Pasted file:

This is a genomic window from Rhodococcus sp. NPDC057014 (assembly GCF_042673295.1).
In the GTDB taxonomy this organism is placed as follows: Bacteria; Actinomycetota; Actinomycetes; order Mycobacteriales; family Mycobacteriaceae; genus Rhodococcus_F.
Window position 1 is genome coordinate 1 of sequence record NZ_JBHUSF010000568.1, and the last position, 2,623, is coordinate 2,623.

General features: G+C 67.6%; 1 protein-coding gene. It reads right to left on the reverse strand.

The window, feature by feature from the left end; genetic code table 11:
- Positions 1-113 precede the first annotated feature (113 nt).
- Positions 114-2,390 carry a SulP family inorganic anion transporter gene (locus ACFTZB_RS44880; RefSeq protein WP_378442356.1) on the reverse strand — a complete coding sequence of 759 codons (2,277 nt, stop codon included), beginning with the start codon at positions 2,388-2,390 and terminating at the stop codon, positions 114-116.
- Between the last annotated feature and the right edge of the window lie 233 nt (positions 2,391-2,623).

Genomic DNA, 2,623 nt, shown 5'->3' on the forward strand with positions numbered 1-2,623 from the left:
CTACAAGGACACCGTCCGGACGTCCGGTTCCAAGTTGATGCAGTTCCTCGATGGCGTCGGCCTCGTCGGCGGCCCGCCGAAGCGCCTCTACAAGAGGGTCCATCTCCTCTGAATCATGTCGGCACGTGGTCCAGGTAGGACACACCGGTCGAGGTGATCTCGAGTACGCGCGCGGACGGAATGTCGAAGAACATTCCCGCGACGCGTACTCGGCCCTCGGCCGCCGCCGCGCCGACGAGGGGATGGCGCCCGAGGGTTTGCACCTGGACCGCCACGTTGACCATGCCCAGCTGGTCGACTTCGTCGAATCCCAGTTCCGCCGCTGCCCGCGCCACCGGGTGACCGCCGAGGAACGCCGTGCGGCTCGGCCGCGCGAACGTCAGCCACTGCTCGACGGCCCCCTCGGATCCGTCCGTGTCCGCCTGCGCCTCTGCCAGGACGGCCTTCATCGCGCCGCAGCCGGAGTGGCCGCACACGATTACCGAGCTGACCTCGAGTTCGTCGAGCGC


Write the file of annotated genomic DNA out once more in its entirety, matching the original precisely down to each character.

This is a genomic window from Rhodococcus sp. NPDC057014 (assembly GCF_042673295.1).
In the GTDB taxonomy this organism is placed as follows: Bacteria; Actinomycetota; Actinomycetes; order Mycobacteriales; family Mycobacteriaceae; genus Rhodococcus_F.
Window position 1 is genome coordinate 1 of sequence record NZ_JBHUSF010000568.1, and the last position, 2,623, is coordinate 2,623.

General features: G+C 67.6%; 1 protein-coding gene. It reads right to left on the reverse strand.

The window, feature by feature from the left end; genetic code table 11:
- Positions 1-113 precede the first annotated feature (113 nt).
- Positions 114-2,390 carry a SulP family inorganic anion transporter gene (locus ACFTZB_RS44880; RefSeq protein WP_378442356.1) on the reverse strand — a complete coding sequence of 759 codons (2,277 nt, stop codon included), beginning with the start codon at positions 2,388-2,390 and terminating at the stop codon, positions 114-116.
- Between the last annotated feature and the right edge of the window lie 233 nt (positions 2,391-2,623).

Genomic DNA, 2,623 nt, shown 5'->3' on the forward strand with positions numbered 1-2,623 from the left:
CTACAAGGACACCGTCCGGACGTCCGGTTCCAAGTTGATGCAGTTCCTCGATGGCGTCGGCCTCGTCGGCGGCCCGCCGAAGCGCCTCTACAAGAGGGTCCATCTCCTCTGAATCATGTCGGCACGTGGTCCAGGTAGGACACACCGGTCGAGGTGATCTCGAGTACGCGCGCGGACGGAATGTCGAAGAACATTCCCGCGACGCGTACTCGGCCCTCGGCCGCCGCCGCGCCGACGAGGGGATGGCGCCCGAGGGTTTGCACCTGGACCGCCACGTTGACCATGCCCAGCTGGTCGACTTCGTCGAATCCCAGTTCCGCCGCTGCCCGCGCCACCGGGTGACCGCCGAGGAACGCCGTGCGGCTCGGCCGCGCGAACGTCAGCCACTGCTCGACGGCCCCCTCGGATCCGTCCGTGTCCGCCTGCGCCTCTGCCAGGACGGCCTTCATCGCGCCGCAGCCGGAGTGGCCGCACACGATTACCGAGCTGACCTCGAGTTCGTCGAGCGC